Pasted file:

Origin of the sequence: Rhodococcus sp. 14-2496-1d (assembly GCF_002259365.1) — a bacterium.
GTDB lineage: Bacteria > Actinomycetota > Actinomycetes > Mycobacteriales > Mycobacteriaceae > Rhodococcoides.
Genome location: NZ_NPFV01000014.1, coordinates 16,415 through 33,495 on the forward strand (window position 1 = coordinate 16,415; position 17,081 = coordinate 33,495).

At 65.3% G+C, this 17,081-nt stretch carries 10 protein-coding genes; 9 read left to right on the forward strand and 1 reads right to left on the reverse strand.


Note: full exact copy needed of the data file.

Origin of the sequence: Rhodococcus sp. 14-2496-1d (assembly GCF_002259365.1) — a bacterium.
GTDB lineage: Bacteria > Actinomycetota > Actinomycetes > Mycobacteriales > Mycobacteriaceae > Rhodococcoides.
Genome location: NZ_NPFV01000014.1, coordinates 16,415 through 33,495 on the forward strand (window position 1 = coordinate 16,415; position 17,081 = coordinate 33,495).

At 65.3% G+C, this 17,081-nt stretch carries 10 protein-coding genes; 9 read left to right on the forward strand and 1 reads right to left on the reverse strand.